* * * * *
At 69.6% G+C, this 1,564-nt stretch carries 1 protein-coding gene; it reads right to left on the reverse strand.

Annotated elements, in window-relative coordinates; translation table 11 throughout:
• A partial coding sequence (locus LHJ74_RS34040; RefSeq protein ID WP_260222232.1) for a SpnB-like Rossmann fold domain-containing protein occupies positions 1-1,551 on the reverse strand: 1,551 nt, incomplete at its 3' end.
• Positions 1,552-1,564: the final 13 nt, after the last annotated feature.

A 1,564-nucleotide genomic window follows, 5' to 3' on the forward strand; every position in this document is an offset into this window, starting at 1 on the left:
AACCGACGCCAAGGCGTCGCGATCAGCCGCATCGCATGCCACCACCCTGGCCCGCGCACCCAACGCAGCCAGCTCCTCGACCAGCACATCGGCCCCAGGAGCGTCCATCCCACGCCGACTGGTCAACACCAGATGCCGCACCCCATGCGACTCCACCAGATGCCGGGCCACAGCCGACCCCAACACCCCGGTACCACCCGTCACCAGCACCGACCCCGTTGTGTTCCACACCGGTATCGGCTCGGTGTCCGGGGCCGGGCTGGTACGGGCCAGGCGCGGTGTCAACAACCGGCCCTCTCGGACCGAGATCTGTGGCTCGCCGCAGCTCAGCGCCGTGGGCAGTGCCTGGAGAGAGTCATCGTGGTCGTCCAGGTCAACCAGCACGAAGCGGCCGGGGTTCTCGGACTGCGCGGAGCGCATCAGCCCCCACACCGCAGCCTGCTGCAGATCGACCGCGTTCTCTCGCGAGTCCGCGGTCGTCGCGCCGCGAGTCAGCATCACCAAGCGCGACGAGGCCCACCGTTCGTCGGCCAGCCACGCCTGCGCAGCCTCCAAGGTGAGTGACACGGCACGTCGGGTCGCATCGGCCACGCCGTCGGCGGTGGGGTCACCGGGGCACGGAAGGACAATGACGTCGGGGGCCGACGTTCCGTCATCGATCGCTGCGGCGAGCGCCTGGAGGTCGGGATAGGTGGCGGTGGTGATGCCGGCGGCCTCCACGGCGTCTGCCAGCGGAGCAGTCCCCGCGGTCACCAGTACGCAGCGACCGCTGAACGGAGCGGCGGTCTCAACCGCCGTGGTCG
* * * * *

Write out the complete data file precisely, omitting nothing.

At 69.6% G+C, this 1,564-nt stretch carries 1 protein-coding gene; it reads right to left on the reverse strand.

Annotated elements, in window-relative coordinates; translation table 11 throughout:
• A partial coding sequence (locus LHJ74_RS34040; RefSeq protein ID WP_260222232.1) for a SpnB-like Rossmann fold domain-containing protein occupies positions 1-1,551 on the reverse strand: 1,551 nt, incomplete at its 3' end.
• Positions 1,552-1,564: the final 13 nt, after the last annotated feature.

A 1,564-nucleotide genomic window follows, 5' to 3' on the forward strand; every position in this document is an offset into this window, starting at 1 on the left:
AACCGACGCCAAGGCGTCGCGATCAGCCGCATCGCATGCCACCACCCTGGCCCGCGCACCCAACGCAGCCAGCTCCTCGACCAGCACATCGGCCCCAGGAGCGTCCATCCCACGCCGACTGGTCAACACCAGATGCCGCACCCCATGCGACTCCACCAGATGCCGGGCCACAGCCGACCCCAACACCCCGGTACCACCCGTCACCAGCACCGACCCCGTTGTGTTCCACACCGGTATCGGCTCGGTGTCCGGGGCCGGGCTGGTACGGGCCAGGCGCGGTGTCAACAACCGGCCCTCTCGGACCGAGATCTGTGGCTCGCCGCAGCTCAGCGCCGTGGGCAGTGCCTGGAGAGAGTCATCGTGGTCGTCCAGGTCAACCAGCACGAAGCGGCCGGGGTTCTCGGACTGCGCGGAGCGCATCAGCCCCCACACCGCAGCCTGCTGCAGATCGACCGCGTTCTCTCGCGAGTCCGCGGTCGTCGCGCCGCGAGTCAGCATCACCAAGCGCGACGAGGCCCACCGTTCGTCGGCCAGCCACGCCTGCGCAGCCTCCAAGGTGAGTGACACGGCACGTCGGGTCGCATCGGCCACGCCGTCGGCGGTGGGGTCACCGGGGCACGGAAGGACAATGACGTCGGGGGCCGACGTTCCGTCATCGATCGCTGCGGCGAGCGCCTGGAGGTCGGGATAGGTGGCGGTGGTGATGCCGGCGGCCTCCACGGCGTCTGCCAGCGGAGCAGTCCCCGCGGTCACCAGTACGCAGCGACCGCTGAACGGAGCGGCGGTCTCAACCGCCGTGGTCG